12 Nations Call on FIFA to Ban Israel from World Soccer Competitions

A group of twelve soccer associations in the Middle East are calling on FIFA to ban Israel from global participation in the sport, according to a letter obtained by Sky News.

The efforts are fronted by the president of the West Asian Football Federation, Prince Ali bin Al Hussein, the half-brother of Jordan’s King Abdullah II. The letter calls on FIFA to take a “decisive stand” against Israel. The Middle East nations cite Israel’s ongoing bombardment of the Gaza Strip, initiated in response to Hamas’ assault on Oct. 7, which saw 1,200 Israelis killed. More than 130 people remain as hostages.

The conflict in Gaza has resulted in a humanitarian crisis, with more than 27,400 Palestinians killed, per the local health ministry. Gaza’s entire 2.2 million population is facing food insecurity and approximately 1.7 million people have been internally displaced according to U.N. figures.

“We, the West Asian Football Federations, encompassing all its members, call upon FIFA, the Football Confederations, and Member Associations to join us in taking a decisive stand against the atrocities committed in Palestine and the war crimes in Gaza, by condemning the killing of innocent civilians including players, coaches, referees, and officials, the destruction of the football infrastructure, and taking a united front in isolating the Israeli Football Association from all football-related activities until these acts of aggression cease,” Prince Ali wrote on behalf of the 12-nation group.  

Signatories of the letter include soccer associations from Palestine, Saudi Arabia, Qatar,and the United Arab Emirates. The letter has been sent to all 211 soccer federations and six regional confederations including the Union of European Football Associations (UEFA), which commenced its UEFA Congress gathering in Paris on Thursday.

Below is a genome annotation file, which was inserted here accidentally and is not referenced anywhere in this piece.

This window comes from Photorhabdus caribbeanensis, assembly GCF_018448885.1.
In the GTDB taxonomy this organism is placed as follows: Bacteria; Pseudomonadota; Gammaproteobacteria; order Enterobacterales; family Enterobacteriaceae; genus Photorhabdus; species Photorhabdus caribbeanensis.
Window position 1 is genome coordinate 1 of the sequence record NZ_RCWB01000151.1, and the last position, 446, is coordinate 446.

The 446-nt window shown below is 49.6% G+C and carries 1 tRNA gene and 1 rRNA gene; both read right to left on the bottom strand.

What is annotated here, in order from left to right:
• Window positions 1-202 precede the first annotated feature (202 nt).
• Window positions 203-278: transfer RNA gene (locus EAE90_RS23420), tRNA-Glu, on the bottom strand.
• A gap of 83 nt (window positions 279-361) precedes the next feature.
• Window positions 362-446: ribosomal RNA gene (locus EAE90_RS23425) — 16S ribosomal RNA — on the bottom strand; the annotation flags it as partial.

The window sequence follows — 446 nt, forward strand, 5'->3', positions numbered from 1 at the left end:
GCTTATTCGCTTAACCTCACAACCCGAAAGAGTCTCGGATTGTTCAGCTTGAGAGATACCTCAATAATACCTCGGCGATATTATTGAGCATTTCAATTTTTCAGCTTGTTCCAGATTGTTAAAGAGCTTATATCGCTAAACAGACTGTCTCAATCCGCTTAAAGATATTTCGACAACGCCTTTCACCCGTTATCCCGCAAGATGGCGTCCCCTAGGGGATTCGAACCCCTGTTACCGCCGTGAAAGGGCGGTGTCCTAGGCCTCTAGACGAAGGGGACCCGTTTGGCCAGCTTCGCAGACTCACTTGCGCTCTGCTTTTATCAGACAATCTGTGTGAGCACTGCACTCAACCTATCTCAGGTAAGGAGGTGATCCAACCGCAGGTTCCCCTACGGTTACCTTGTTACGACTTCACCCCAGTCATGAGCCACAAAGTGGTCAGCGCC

Israel’s Football Association called the move “cynical and shameless” in a post shared on X (formerly Twitter). The body has also pleaded with FIFA to keep politics out of sporting decisions and allow them to qualify for the men’s European Championship commencing in June. 

“I am trusting FIFA not to involve politics in football,” Israeli FA CEO Niv Goldstein told Sky News. “We are against involving politicians in football and being involved in political matters in the sport in general,” Goldstein told the news outlet that they are only focused on soccer matters and the upcoming tournament.

FIFA and Israel’s FA did not immediately respond to TIME’s request for comment.

In 2022, FIFA banned Russian clubs and national teams from competing in soccer events as a direct response to its full-scale invasion of Ukraine. Some global spectators are arguing that this decision established a precedent that FIFA is not apolitical.

FIFA previously acted to remove Indonesia as its host nation for the 2023 Under-20 World Cup. The tournament was due to take place in May 2023, before FIFA stripped the nation of hosting duties over uncertainty about whether Israel would be allowed to compete without disturbance. Months before the latest conflict broke out, officials and protesters alike called for Israel to be banned despite qualifying for the tournament. Indonesia does not hold diplomatic relations with Israel and views the nation as an occupying presence.  

The West Asian Football Federation is not the only group to call for Israel to be banned from  international sporting bodies. The Palestinian Campaign for the Academic and Cultural Boycott of Israel called on a number of sporting bodies including the International Olympic Committee and FIFA to exclude the nation over its human rights record. 

In January, former professional soccer player Gary Lineker, who presents BBC’s Match of the Day in the U.K., supported calls to suspend Israel. Lineker shared the statement on X, before agreeing with BBC bosses to delete it over the broadcaster’s stringent impartiality rules for its employees. 

Boycott movements also led a lengthy campaign calling on Puma to suspend its sponsorship of Israel’s national soccer team, which began in 2018. While the German sports brand terminated its sponsorship deal in December, a spokesperson previously told TIME the decision was purely part of its “fewer-bigger-better” business strategy, rather than a political choice. 


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